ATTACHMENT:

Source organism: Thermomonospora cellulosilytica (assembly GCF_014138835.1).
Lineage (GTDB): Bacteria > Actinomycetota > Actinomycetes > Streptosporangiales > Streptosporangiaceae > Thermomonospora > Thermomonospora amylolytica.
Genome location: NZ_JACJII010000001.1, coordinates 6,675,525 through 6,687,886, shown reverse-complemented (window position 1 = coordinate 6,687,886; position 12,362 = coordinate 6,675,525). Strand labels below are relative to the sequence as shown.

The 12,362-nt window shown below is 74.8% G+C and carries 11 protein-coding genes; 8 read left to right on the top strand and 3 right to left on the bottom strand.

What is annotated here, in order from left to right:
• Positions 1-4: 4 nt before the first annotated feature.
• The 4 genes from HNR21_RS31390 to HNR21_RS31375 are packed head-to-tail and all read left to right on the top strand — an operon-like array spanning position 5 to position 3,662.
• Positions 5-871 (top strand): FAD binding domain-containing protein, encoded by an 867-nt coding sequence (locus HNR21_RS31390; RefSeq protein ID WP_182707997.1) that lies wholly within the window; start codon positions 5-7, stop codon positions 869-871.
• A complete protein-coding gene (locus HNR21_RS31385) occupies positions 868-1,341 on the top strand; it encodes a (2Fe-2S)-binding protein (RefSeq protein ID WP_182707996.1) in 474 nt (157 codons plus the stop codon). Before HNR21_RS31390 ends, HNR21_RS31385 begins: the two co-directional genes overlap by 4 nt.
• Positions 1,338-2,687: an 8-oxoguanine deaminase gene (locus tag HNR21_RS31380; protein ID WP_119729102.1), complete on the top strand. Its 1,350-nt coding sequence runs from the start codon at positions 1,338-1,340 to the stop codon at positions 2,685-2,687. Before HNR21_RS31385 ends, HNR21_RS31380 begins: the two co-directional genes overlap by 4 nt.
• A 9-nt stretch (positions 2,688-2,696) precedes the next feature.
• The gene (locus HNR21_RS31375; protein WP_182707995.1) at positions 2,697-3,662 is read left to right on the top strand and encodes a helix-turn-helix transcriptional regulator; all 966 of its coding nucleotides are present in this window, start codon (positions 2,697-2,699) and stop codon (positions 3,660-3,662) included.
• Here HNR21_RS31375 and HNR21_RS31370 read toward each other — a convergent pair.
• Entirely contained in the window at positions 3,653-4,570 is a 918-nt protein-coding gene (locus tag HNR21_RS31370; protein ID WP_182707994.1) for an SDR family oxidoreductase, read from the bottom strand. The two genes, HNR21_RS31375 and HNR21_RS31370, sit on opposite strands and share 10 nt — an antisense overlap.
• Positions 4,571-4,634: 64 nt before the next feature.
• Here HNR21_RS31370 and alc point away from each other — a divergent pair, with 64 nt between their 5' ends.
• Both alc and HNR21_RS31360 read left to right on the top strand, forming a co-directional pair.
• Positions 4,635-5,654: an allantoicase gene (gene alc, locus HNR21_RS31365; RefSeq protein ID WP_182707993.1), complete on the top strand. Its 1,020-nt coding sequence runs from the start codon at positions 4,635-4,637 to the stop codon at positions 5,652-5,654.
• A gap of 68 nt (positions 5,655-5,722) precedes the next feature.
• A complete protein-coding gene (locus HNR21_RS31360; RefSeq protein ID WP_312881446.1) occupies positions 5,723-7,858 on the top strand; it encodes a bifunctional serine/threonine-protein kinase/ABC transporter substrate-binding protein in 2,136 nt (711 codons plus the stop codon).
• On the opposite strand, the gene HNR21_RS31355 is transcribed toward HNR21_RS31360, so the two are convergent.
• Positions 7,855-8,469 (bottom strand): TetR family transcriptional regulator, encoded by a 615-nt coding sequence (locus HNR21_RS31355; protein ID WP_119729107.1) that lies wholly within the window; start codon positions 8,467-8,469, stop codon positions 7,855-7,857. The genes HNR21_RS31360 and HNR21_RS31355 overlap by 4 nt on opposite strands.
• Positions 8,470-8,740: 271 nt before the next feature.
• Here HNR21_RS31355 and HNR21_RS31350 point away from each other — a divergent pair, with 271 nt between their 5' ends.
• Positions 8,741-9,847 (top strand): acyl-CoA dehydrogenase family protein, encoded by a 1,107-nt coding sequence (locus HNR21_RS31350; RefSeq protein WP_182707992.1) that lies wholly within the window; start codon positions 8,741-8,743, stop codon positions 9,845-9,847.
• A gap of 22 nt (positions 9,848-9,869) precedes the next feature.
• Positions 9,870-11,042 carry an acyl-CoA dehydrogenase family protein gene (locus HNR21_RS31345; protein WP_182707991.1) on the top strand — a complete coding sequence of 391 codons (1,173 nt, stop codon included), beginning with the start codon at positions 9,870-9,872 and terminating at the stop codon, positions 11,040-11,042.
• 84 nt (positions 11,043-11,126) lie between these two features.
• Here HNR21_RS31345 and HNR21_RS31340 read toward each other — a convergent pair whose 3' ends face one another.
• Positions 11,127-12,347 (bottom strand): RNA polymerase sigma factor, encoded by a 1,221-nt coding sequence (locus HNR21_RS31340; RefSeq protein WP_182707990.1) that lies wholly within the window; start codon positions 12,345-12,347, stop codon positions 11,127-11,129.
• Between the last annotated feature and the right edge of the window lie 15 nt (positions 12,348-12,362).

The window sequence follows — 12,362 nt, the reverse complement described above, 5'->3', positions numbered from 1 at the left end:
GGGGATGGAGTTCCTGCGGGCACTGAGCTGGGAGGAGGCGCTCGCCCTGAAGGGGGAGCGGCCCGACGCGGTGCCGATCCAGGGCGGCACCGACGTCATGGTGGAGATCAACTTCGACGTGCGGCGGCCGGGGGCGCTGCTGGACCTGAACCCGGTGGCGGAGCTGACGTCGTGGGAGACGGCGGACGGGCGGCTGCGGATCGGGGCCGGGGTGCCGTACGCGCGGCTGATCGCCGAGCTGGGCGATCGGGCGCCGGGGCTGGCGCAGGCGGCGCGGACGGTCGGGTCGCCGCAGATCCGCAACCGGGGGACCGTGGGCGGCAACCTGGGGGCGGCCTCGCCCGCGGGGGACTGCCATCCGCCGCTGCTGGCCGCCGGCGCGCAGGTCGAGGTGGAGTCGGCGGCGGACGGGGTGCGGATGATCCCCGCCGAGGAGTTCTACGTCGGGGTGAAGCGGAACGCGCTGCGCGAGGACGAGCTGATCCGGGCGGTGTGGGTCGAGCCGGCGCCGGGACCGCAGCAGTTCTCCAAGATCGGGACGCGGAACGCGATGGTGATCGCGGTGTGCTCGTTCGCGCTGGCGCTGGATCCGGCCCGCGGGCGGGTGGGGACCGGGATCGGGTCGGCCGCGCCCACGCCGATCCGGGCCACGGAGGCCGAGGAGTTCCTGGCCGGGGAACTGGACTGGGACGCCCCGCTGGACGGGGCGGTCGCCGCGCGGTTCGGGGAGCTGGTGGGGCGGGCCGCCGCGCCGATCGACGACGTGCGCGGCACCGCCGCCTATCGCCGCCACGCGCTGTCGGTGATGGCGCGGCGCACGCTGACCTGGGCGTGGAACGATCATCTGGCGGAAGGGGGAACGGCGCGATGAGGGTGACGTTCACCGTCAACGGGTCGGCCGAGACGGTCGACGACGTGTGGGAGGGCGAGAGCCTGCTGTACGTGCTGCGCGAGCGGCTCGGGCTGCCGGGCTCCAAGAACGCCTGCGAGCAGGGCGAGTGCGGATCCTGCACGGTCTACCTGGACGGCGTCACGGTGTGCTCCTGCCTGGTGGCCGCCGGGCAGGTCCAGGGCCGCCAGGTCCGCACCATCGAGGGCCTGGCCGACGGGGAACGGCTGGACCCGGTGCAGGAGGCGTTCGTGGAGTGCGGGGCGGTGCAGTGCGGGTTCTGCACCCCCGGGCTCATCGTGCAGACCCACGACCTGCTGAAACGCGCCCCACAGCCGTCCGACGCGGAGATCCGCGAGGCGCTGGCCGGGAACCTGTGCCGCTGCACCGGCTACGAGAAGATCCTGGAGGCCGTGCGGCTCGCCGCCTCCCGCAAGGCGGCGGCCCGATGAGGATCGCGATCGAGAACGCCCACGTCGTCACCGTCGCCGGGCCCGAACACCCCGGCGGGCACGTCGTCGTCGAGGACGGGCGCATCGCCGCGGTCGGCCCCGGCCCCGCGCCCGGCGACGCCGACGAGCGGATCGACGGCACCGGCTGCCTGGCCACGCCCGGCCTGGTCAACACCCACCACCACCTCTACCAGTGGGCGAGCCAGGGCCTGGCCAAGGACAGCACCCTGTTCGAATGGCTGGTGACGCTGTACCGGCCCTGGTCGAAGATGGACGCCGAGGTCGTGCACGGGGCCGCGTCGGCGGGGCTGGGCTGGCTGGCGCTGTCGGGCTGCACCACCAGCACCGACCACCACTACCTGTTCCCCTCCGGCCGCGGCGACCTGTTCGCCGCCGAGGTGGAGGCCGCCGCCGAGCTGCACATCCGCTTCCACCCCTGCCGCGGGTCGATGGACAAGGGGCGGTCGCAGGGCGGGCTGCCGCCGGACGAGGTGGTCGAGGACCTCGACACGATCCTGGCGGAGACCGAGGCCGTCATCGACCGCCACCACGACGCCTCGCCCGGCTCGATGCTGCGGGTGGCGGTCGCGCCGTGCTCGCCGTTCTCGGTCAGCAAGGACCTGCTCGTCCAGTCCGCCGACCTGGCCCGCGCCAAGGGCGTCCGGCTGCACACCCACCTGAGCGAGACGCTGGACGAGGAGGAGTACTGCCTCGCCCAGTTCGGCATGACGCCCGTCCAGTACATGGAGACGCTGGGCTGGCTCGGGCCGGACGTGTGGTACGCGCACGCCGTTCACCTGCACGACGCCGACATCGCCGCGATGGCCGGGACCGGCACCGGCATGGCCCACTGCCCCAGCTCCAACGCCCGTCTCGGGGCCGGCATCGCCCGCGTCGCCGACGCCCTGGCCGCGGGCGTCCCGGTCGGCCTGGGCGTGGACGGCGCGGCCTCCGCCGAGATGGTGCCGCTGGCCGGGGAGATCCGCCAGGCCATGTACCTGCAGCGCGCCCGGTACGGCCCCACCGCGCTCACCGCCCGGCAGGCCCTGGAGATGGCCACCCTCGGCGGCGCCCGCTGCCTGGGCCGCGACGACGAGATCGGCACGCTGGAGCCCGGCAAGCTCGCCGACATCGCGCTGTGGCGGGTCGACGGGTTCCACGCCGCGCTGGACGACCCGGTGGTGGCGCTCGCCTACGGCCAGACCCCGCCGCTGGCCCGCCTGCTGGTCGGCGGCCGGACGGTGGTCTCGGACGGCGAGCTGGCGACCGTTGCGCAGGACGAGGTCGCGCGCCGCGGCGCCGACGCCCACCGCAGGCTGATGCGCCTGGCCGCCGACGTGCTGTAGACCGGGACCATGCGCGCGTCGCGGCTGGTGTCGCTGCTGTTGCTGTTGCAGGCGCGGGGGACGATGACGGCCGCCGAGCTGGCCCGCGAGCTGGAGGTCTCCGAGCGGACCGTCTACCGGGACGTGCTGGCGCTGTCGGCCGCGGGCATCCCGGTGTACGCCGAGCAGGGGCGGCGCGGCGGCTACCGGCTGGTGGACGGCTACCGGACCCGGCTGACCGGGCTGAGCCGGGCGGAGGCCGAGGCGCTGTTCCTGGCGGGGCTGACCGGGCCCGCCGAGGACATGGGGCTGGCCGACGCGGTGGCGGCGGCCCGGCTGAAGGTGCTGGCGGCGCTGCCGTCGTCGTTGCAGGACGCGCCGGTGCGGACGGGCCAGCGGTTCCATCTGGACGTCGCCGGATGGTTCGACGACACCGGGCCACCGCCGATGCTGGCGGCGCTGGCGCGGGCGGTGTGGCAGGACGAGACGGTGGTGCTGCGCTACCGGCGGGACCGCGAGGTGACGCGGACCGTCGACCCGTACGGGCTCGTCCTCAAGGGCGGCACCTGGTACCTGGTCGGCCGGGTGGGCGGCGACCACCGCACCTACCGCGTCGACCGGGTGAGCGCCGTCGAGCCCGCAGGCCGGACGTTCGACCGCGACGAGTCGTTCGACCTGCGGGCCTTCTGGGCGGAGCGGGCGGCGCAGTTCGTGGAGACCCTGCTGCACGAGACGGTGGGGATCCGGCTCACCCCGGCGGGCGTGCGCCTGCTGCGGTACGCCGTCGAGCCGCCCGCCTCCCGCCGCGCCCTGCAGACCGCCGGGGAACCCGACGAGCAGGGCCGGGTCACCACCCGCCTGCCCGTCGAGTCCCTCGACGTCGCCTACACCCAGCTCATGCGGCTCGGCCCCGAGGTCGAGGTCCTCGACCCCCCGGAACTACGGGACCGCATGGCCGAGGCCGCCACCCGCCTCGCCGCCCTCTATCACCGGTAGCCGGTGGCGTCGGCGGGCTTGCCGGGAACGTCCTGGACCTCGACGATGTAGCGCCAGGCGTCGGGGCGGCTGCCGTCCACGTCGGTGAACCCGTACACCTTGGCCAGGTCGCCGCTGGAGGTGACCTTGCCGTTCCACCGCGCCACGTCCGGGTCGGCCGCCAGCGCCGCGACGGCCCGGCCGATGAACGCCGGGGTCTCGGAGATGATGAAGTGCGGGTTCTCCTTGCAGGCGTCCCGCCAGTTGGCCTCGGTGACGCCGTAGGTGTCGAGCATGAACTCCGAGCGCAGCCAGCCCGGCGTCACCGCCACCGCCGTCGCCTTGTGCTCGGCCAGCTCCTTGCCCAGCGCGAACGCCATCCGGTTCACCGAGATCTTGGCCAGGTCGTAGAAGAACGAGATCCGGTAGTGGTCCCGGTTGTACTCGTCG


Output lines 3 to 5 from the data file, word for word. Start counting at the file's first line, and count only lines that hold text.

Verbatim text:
Genome location: NZ_JACJII010000001.1, coordinates 6,675,525 through 6,687,886, shown reverse-complemented (window position 1 = coordinate 6,687,886; position 12,362 = coordinate 6,675,525). Strand labels below are relative to the sequence as shown.

The 12,362-nt window shown below is 74.8% G+C and carries 11 protein-coding genes; 8 read left to right on the top strand and 3 right to left on the bottom strand.

What is annotated here, in order from left to right: